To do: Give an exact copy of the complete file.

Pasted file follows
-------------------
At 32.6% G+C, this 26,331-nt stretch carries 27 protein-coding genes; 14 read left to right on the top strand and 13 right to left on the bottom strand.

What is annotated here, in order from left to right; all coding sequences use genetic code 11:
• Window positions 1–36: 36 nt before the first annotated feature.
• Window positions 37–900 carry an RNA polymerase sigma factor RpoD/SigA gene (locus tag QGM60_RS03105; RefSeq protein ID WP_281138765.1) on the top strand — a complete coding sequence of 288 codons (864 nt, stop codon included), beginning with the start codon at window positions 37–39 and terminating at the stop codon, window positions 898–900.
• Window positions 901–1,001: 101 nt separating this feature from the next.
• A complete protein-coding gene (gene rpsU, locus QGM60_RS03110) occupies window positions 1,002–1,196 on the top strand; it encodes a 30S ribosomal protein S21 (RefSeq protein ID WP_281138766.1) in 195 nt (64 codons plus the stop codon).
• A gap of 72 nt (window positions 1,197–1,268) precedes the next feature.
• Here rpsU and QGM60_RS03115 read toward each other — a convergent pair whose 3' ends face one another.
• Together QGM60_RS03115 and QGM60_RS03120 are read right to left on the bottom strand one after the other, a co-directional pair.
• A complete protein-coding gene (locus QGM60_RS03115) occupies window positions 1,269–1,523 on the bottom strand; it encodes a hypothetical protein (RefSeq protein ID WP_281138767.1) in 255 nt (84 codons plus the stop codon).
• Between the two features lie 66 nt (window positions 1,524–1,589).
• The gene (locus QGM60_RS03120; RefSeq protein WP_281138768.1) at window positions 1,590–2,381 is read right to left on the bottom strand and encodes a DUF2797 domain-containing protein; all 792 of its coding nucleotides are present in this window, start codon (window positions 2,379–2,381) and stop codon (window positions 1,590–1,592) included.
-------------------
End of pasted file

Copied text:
At 32.6% G+C, this 26,331-nt stretch carries 27 protein-coding genes; 14 read left to right on the top strand and 13 right to left on the bottom strand.

What is annotated here, in order from left to right; all coding sequences use genetic code 11:
• Window positions 1–36: 36 nt before the first annotated feature.
• Window positions 37–900 carry an RNA polymerase sigma factor RpoD/SigA gene (locus tag QGM60_RS03105; RefSeq protein ID WP_281138765.1) on the top strand — a complete coding sequence of 288 codons (864 nt, stop codon included), beginning with the start codon at window positions 37–39 and terminating at the stop codon, window positions 898–900.
• Window positions 901–1,001: 101 nt separating this feature from the next.
• A complete protein-coding gene (gene rpsU, locus QGM60_RS03110) occupies window positions 1,002–1,196 on the top strand; it encodes a 30S ribosomal protein S21 (RefSeq protein ID WP_281138766.1) in 195 nt (64 codons plus the stop codon).
• A gap of 72 nt (window positions 1,197–1,268) precedes the next feature.
• Here rpsU and QGM60_RS03115 read toward each other — a convergent pair whose 3' ends face one another.
• Together QGM60_RS03115 and QGM60_RS03120 are read right to left on the bottom strand one after the other, a co-directional pair.
• A complete protein-coding gene (locus QGM60_RS03115) occupies window positions 1,269–1,523 on the bottom strand; it encodes a hypothetical protein (RefSeq protein ID WP_281138767.1) in 255 nt (84 codons plus the stop codon).
• Between the two features lie 66 nt (window positions 1,524–1,589).
• The gene (locus QGM60_RS03120; RefSeq protein WP_281138768.1) at window positions 1,590–2,381 is read right to left on the bottom strand and encodes a DUF2797 domain-containing protein; all 792 of its coding nucleotides are present in this window, start codon (window positions 2,379–2,381) and stop codon (window positions 1,590–1,592) included.